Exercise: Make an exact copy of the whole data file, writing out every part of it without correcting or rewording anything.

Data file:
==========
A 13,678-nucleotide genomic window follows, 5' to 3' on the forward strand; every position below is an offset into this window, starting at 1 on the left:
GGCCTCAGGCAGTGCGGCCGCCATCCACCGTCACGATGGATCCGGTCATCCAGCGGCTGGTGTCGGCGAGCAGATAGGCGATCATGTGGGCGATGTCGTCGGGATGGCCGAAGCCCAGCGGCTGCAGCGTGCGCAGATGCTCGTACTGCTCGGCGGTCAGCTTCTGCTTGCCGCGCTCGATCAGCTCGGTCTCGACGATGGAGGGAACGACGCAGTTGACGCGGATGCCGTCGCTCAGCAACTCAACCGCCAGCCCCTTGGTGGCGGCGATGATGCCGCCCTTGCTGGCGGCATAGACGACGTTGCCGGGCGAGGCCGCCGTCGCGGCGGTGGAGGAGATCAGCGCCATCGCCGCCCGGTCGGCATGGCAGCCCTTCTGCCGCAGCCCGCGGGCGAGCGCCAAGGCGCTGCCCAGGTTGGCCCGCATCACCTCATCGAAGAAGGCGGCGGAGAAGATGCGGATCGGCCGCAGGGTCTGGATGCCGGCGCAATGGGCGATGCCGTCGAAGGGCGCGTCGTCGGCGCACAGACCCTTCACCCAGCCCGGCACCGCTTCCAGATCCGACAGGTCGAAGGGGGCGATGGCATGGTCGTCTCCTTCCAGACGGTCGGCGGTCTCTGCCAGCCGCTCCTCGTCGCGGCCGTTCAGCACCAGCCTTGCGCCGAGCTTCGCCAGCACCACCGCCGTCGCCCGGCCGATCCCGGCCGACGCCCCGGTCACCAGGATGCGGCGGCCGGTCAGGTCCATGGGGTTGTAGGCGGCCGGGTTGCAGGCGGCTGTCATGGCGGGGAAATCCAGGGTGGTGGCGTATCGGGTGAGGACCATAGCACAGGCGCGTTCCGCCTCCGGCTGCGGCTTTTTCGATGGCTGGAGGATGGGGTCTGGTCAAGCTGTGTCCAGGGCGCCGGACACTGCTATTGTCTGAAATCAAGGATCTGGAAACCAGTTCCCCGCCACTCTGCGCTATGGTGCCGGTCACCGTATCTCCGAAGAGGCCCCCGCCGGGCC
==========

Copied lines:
A 13,678-nucleotide genomic window follows, 5' to 3' on the forward strand; every position below is an offset into this window, starting at 1 on the left:
GGCCTCAGGCAGTGCGGCCGCCATCCACCGTCACGATGGATCCGGTCATCCAGCGGCTGGTGTCGGCGAGCAGATAGGCGATCATGTGGGCGATGTCGTCGGGATGGCCGAAGCCCAGCGGCTGCAGCGTGCGCAGATGCTCGTACTGCTCGGCGGTCAGCTTCTGCTTGCCGCGCTCGATCAGCTCGGTCTCGACGATGGAGGGAACGACGCAGTTGACGCGGATGCCGTCGCTCAGCAACTCAACCGCCAGCCCCTTGGTGGCGGCGATGATGCCGCCCTTGCTGGCGGCATAGACGACGTTGCCGGGCGAGGCCGCCGTCGCGGCGGTGGAGGAGATCAGCGCCATCGCCGCCCGGTCGGCATGGCAGCCCTTCTGCCGCAGCCCGCGGGCGAGCGCCAAGGCGCTGCCCAGGTTGGCCCGCATCACCTCATCGAAGAAGGCGGCGGAGAAGATGCGGATCGGCCGCAGGGTCTGGATGCCGGCGCAATGGGCGATGCCGTCGAAGGGCGCGTCGTCGGCGCACAGACCCTTCACCCAGCCCGGCACCGCTTCCAGATCCGACAGGTCGAAGGGGGCGATGGCATGGTCGTCTCCTTCCAGACGGTCGGCGGTCTCTGCCAGCCGCTCCTCGTCGCGGCCGTTCAGCACCAGCCTTGCGCCGAGCTTCGCCAGCACCACCGCCGTCGCCCGGCCGATCCCGGCCGACGCCCCGGTCACCAGGATGCGGCGGCCGGTCAGGTCCATGGGGTTGTAGGCGGCCGGGTTGCAGGCGGCTGTCATGGCGGGGAAATCCAGGGTGGTGGCGTATCGGGTGAGGACCATAGCACAGGCGCGTTCCGCCTCCGGCTGCGGCTTTTTCGATGGCTGGAGGATGGGGTCTGGTCAAGCTGTGTCCAGGGCGCCGGACACTGCTATTGTCTGAAATCAAGGATCTGGAAACCAGTTCCCCGCCACTCTGCGCTATGGTGCCGGTCACCGTATCTCCGAAGAGGCCCCCGCCGGGCC